Women with learning disabilities are at high risk of losing their children, yet their experience of this process remains under‐investigated. This study looks at the experiences of eight mothers with learning disabilities who lose custody of their children. In‐depth, semi‐structured interviews were conducted to explore their experiences. Findings suggest that concern about the women's parenting tend to be raised by other people, rather than the women themselves. Many of the women appeared not to understand the process of their children's removal, and said that they felt bullied and victimised by it. All blamed their violent partner or the social workers for what had happened, while some blamed their ‘learning disabilities’. All commented that they had received inadequate support from both services and their families before and after their children were removed. All described intense feelings of loss. The psychological impact seemed to reinforce their feelings of powerlessness and brought the salience of their learning disabilities into focus. Service and clinical implications are addressed.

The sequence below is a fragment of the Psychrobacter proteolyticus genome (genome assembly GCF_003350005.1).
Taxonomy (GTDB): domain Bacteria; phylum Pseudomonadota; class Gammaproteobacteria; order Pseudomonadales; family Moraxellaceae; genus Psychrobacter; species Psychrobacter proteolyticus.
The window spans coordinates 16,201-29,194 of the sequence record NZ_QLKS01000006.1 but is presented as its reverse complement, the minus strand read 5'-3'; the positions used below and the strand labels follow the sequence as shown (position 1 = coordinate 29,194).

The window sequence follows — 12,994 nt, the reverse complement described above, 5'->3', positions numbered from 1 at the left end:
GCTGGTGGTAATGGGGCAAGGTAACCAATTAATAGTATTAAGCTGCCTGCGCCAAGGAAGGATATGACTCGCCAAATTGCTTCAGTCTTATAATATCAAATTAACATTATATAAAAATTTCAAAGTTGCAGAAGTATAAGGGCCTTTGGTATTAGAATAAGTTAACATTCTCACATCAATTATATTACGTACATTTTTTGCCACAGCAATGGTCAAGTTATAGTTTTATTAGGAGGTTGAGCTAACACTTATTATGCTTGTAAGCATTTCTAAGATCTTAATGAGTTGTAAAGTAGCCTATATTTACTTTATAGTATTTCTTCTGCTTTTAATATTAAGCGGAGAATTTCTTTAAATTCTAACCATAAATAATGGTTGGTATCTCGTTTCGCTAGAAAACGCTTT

Baum, S. and Burns, J. (2007), "Mothers with Learning Disabilities: Experiences and Meanings of Losing Custody of their Children", Tizard Learning Disability Review, Vol. 12 No. 3, pp. 3-14. https://doi.org/10.1108/13595474200700018Download as .RIS
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